Thousands of Insurance Plans to Be Suddenly Canceled Thanks to Rising Costs

( – Insurance giant Nationwide announced that its scrapping coverage for over 100,000 pet insurance policies as costs continue to soar.

The company said on June 14 that it will begin cutting plans now and continue to do so through next summer. It also said it’s part of its ongoing plans to “maintain long-term viability and profitability.” The announcement tried to instill empathy by describing Nationwide’s leaders as pet lovers. However, it also directly said that inflation is negatively impacting its ability to provide adequate coverage.

While Nationwide has assured that the cancellations will not be based on a pet’s age, breed, or health history, it has not provided specific details about the criteria that will be used. The company has stated that the process will be conducted at the state level in accordance with local laws. However, the lack of transparency about the selection process leaves many pet owners uncertain about the fate of their policies.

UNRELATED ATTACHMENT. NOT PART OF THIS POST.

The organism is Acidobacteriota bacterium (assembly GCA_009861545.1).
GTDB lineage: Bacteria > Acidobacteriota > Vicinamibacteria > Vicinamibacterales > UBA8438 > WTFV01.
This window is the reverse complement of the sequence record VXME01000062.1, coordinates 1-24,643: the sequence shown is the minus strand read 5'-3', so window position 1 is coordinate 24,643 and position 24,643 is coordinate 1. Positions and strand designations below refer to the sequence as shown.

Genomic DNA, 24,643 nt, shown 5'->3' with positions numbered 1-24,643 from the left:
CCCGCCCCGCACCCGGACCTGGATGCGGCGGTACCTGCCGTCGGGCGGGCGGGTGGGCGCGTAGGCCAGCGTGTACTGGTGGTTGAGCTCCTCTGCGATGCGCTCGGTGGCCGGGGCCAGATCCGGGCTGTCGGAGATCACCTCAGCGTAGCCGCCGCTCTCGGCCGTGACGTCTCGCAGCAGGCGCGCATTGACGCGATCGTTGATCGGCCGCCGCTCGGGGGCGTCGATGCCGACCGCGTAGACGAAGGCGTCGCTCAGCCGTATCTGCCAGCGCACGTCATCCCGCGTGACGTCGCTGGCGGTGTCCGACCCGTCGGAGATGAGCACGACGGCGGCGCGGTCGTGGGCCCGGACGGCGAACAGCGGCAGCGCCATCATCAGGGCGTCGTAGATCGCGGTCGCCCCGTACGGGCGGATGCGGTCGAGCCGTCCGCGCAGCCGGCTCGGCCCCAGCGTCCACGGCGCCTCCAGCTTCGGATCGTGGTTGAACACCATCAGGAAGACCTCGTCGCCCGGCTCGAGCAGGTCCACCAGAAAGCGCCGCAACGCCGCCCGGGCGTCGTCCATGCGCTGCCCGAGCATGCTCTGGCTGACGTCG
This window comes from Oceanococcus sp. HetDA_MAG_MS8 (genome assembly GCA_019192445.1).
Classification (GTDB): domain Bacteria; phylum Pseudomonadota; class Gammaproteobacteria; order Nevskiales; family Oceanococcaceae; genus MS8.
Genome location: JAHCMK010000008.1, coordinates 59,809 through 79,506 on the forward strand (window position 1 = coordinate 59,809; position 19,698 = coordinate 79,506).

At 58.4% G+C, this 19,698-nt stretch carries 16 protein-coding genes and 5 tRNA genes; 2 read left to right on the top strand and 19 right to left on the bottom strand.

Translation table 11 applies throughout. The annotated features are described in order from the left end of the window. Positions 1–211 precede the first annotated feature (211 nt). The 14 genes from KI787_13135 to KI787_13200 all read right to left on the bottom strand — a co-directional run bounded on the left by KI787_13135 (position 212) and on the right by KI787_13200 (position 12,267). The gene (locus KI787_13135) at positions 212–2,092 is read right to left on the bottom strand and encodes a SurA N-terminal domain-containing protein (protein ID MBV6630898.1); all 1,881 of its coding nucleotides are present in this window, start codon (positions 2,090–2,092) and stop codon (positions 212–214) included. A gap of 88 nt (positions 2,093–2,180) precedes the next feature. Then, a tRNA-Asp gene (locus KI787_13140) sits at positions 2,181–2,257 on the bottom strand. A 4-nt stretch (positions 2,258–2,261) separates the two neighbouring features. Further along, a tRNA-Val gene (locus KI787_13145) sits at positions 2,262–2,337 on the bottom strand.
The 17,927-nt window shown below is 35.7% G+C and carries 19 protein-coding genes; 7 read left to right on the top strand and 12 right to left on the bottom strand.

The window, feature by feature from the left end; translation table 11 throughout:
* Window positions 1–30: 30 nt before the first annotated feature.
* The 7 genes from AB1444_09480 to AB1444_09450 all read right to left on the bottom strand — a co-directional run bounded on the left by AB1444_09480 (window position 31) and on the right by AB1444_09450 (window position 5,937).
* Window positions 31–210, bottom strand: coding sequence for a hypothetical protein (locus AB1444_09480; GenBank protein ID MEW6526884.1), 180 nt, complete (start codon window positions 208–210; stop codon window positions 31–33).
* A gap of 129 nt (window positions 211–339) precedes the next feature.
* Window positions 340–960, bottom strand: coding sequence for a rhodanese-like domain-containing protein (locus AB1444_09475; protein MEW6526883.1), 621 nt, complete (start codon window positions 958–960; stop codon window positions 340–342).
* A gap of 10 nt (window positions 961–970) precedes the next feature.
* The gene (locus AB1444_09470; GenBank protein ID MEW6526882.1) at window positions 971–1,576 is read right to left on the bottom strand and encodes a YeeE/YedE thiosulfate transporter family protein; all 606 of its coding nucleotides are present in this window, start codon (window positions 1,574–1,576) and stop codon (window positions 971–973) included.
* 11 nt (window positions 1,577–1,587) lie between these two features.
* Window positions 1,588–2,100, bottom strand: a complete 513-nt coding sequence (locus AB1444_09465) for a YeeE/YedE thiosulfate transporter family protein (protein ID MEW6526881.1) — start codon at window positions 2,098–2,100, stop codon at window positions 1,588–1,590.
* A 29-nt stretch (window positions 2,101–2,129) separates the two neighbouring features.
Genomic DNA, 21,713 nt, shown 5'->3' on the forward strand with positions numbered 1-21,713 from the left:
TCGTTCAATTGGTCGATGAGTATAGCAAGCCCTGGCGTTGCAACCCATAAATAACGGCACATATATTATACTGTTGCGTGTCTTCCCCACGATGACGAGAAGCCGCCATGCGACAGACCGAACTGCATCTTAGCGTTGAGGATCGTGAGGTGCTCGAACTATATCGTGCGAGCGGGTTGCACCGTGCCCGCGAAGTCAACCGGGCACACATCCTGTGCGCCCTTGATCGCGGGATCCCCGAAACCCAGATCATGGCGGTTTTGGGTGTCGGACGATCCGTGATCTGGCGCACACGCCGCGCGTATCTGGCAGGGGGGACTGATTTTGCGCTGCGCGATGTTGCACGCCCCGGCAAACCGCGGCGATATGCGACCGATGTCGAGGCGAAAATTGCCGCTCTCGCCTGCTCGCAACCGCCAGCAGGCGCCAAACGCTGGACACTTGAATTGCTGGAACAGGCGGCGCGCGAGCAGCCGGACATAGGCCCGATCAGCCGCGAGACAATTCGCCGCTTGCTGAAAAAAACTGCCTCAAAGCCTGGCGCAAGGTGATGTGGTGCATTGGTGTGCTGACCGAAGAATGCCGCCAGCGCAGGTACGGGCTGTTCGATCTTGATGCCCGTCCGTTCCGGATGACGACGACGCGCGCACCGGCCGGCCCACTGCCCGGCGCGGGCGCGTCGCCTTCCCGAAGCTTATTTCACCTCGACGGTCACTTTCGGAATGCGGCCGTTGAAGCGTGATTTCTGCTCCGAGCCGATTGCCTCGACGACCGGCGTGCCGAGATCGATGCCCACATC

Pet insurance has gained significant popularity in recent years. It has become a multi-billion dollar business with some of the biggest players looking for a cut of the market. Millennials are currently the most likely to purchase pet insurance as they own more pets than other generations. They have helped pet owners save thousands on treatment and largely shielded them from the rising cost of pet care.

One pet owner said she was at a loss over the cancellations. She has been paying $700 per month on premiums, saying that her pets are like family. She fears that she’ll no longer be able to afford their care. She’s also afraid that no other insurance company will offer coverage for her older dogs.

The announcement comes as both car and health insurance rates continue to soar amid record inflation. Americans are now averaging a record $200 per month in car insurance premiums. Health insurance rates also rose by a staggering 7% last year, a rate that hit small businesses particularly hard. Experts believe premium prices will only continue to increase in the near future.

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